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How to Tell if Something Really is Whole Grain

In the last few years we have seen the term “whole grains” pop-up on everything from Sugar Smacks cereal to pastas to granola bars. Every food company with marketing dollars and brand managers worth their salt has hopped on the whole grain band wagon. And with good cause: Whole-grains provide a ton of healthier benefits, including higher doses of fiber and other nutrients and a more satiating snack or meal, as compared to their more processed and refined counterparts. Food products made with refined flours, such as many breads, pastas, cereals and baked goods, deliver very little nutritional value and as a result, translate into empty calories that leave you feeling unsatisfied, causing you to want and to eat more food.

Unfortunately, many products contain both whole grains AND refined grains. And, due to clever marketing strategies, many companies will make claims that their products are whole-grain when often they contain only a very small percentage. So, how can you be sure a product is really made with whole grains? Luckily, the Whole Grains Council (WGC) has stepped in to help consumers with that exact question.

As a minimum, it is recommended that you consume 48 grams of whole grain ingredients per day, with one serving established as 16 grams. This means you should be getting a minimum of 3 servings of whole-grains a day…with 16 grams of whole-grains equaling a serving. Note that whole grains and carbohydrates do not necessarily mean the same thing. In order to find out what is and isn’t a whole-grain product, use one of these methods:

  1. Whole Grain Stamps. In 2017, the Whole Grain Council updated their stamps to help consumers find whole grain products more easily. Manufacturers can freely choose to include or not include these stamps, though most nationally available products will show stamps on packaging. The “Basic Whole Grain Stamp” is used to identify products that contain at least eight grams of whole grains per serving but more than 50% of the grains are not whole. The “50% Whole Grain Stamp” is used for products made with at least 50% whole grains that contain at least eight grams of whole grains per serving. Finally, the “100% Whole Grain Stamp” is applied to products made with 100 percent whole grains, and provide one serving or more (at least 16 grams) of whole grains per serving. The specific number on the stamp will indicate the exact amount of whole grains per serving in that specific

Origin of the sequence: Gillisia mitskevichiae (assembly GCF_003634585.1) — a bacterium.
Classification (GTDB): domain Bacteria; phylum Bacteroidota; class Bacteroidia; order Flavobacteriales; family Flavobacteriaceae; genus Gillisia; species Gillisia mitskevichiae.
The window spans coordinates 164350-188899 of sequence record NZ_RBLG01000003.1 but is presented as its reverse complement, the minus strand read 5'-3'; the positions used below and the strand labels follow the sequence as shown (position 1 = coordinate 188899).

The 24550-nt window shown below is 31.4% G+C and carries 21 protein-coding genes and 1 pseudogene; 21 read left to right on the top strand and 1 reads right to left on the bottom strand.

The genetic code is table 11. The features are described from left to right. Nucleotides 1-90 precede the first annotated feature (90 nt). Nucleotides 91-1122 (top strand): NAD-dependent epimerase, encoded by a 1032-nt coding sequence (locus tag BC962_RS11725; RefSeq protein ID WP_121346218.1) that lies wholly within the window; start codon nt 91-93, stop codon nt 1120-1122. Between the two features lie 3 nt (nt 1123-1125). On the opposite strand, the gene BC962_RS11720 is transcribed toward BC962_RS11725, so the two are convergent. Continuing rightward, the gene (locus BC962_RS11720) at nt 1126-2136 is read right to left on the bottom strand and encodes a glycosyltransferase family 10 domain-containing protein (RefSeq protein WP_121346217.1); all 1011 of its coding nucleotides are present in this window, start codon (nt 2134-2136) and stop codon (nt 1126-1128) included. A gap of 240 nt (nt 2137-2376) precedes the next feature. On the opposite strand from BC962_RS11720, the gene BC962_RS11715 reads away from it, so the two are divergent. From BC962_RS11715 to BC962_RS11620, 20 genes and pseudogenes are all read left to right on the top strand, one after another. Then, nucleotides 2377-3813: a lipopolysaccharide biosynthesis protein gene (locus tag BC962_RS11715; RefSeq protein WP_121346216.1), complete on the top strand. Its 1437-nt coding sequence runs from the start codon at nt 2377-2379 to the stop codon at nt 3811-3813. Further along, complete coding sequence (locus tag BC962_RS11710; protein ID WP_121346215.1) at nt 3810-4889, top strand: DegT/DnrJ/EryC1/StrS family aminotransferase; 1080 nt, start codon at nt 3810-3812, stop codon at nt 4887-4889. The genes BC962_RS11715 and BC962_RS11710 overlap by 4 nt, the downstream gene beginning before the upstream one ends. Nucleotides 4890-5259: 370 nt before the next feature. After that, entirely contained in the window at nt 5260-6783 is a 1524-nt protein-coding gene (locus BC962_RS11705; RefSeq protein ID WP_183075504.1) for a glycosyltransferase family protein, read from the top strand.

2. Ingredients to Enjoy. If a food doesn’t have a WGC stamp, look to see if it contains 100 percent whole wheat, brown rice, oats, oatmeal or wheat berries…or lists a whole grain or stone-ground whole grain in the ingredient list.
  3. Ingredients to Avoid. Steer clear of those foods that contain degerminated bran, wheat germ or enriched flour. And those products that contain wheat flour, semolina, durum wheat, organic flour or multigrain may or may not provide whole grains and, as a result, might be best if avoided.

Here is a chart published by The Whole Grains Council that gives you more insight into specific ingredients.

Ingredients Are they Whole Grain?
  • whole grain [name of grain]
  • whole wheat
  • whole [other grain]
  • stoneground whole [grain]
  • brown rice
  • oats, oatmeal (including old-fashioned oatmeal, instant oatmeal)
  • wheatberries
YES — Contains all parts of the grain, so you’re getting all the nutrients of the whole grain.
  • wheat flour
  • semolina
  • durum wheat
  • organic flour
  • multigrain (may describe several whole grains or several refined grains, or a mix of both)
MAYBE — These words are accurate descriptions of the package contents, but because some parts of the grain MAY be missing, you are likely missing the benefits of whole grains.
  • enriched flour
  • degerminated (on corn meal)
  • bran
  • wheat germ
NO — These words never describe whole grains.

When in doubt, buy products with the WGC stamps: They are the best indicators of exactly how whole the products are…which takes the guesswork out of the selection process.

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Posted in Brett's Blog, Nutrition Tagged with: , , , , ,